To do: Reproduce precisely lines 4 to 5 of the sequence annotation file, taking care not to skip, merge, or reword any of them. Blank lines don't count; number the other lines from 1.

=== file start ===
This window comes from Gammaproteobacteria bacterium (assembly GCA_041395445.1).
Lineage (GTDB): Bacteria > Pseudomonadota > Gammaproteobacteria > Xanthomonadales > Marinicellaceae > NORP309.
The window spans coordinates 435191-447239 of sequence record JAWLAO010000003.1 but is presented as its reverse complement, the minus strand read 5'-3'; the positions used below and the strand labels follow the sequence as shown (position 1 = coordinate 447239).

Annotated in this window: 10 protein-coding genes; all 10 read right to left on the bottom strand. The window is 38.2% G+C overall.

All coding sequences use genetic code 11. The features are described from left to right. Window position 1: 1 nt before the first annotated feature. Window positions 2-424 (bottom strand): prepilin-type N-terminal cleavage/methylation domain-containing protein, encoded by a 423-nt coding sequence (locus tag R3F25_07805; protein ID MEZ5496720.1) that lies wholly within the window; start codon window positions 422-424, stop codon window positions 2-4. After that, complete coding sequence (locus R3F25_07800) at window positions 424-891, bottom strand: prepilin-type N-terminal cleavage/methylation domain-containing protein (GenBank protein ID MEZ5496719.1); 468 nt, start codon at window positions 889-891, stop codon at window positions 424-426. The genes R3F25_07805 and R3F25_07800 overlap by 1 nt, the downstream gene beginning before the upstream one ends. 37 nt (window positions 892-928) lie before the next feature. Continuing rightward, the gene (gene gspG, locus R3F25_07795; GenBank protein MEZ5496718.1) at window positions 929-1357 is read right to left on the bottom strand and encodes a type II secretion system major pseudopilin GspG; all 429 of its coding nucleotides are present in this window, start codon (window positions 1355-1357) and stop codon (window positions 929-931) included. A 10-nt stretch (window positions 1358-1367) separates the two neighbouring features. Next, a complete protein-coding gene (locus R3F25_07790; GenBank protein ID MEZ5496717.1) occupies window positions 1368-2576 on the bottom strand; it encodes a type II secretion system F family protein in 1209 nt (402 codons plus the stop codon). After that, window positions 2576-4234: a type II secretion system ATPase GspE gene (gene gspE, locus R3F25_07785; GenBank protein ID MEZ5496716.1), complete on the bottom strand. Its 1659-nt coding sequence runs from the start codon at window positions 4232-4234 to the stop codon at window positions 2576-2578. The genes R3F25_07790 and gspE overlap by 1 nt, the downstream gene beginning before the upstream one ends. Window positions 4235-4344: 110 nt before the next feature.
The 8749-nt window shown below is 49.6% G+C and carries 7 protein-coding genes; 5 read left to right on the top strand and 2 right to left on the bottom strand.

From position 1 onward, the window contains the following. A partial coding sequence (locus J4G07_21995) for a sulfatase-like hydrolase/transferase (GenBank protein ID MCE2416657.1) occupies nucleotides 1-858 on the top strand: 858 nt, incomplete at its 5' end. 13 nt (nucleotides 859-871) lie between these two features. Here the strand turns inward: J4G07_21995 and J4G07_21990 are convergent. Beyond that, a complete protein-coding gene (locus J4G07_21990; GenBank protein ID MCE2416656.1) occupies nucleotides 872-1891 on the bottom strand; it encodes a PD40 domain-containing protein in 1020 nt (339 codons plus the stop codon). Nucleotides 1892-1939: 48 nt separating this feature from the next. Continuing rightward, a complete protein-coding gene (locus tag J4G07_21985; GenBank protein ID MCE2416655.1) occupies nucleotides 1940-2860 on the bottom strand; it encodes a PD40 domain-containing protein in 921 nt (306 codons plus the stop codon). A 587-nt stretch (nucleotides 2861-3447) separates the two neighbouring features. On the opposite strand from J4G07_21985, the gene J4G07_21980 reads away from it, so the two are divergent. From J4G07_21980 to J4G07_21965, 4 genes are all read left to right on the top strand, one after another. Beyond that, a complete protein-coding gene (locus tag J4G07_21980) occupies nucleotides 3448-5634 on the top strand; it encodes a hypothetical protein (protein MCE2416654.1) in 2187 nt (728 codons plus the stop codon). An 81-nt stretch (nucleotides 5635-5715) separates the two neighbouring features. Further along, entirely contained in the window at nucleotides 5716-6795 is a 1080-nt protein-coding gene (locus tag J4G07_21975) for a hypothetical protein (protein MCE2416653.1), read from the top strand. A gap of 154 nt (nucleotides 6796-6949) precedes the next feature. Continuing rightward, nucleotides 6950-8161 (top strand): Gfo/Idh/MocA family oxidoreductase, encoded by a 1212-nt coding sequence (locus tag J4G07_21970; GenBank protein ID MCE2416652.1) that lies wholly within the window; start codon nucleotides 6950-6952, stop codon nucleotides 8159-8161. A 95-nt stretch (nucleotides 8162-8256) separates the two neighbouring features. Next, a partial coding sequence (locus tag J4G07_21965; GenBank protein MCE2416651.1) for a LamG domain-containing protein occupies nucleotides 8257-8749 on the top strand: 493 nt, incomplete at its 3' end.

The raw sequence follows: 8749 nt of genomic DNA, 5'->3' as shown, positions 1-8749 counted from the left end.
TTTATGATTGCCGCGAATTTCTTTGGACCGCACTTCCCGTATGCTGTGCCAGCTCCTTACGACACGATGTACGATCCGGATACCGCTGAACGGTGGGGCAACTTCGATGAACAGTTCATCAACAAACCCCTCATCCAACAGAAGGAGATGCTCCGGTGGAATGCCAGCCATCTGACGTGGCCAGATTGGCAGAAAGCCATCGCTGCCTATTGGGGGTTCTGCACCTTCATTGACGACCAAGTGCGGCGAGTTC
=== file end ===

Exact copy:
Annotated in this window: 10 protein-coding genes; all 10 read right to left on the bottom strand. The window is 38.2% G+C overall.

All coding sequences use genetic code 11. The features are described from left to right. Window position 1: 1 nt before the first annotated feature. Window positions 2-424 (bottom strand): prepilin-type N-terminal cleavage/methylation domain-containing protein, encoded by a 423-nt coding sequence (locus tag R3F25_07805; protein ID MEZ5496720.1) that lies wholly within the window; start codon window positions 422-424, stop codon window positions 2-4. After that, complete coding sequence (locus R3F25_07800) at window positions 424-891, bottom strand: prepilin-type N-terminal cleavage/methylation domain-containing protein (GenBank protein ID MEZ5496719.1); 468 nt, start codon at window positions 889-891, stop codon at window positions 424-426. The genes R3F25_07805 and R3F25_07800 overlap by 1 nt, the downstream gene beginning before the upstream one ends. 37 nt (window positions 892-928) lie before the next feature. Continuing rightward, the gene (gene gspG, locus R3F25_07795; GenBank protein MEZ5496718.1) at window positions 929-1357 is read right to left on the bottom strand and encodes a type II secretion system major pseudopilin GspG; all 429 of its coding nucleotides are present in this window, start codon (window positions 1355-1357) and stop codon (window positions 929-931) included. A 10-nt stretch (window positions 1358-1367) separates the two neighbouring features. Next, a complete protein-coding gene (locus R3F25_07790; GenBank protein ID MEZ5496717.1) occupies window positions 1368-2576 on the bottom strand; it encodes a type II secretion system F family protein in 1209 nt (402 codons plus the stop codon). After that, window positions 2576-4234: a type II secretion system ATPase GspE gene (gene gspE, locus R3F25_07785; GenBank protein ID MEZ5496716.1), complete on the bottom strand. Its 1659-nt coding sequence runs from the start codon at window positions 4232-4234 to the stop codon at window positions 2576-2578. The genes R3F25_07790 and gspE overlap by 1 nt, the downstream gene beginning before the upstream one ends. Window positions 4235-4344: 110 nt before the next feature.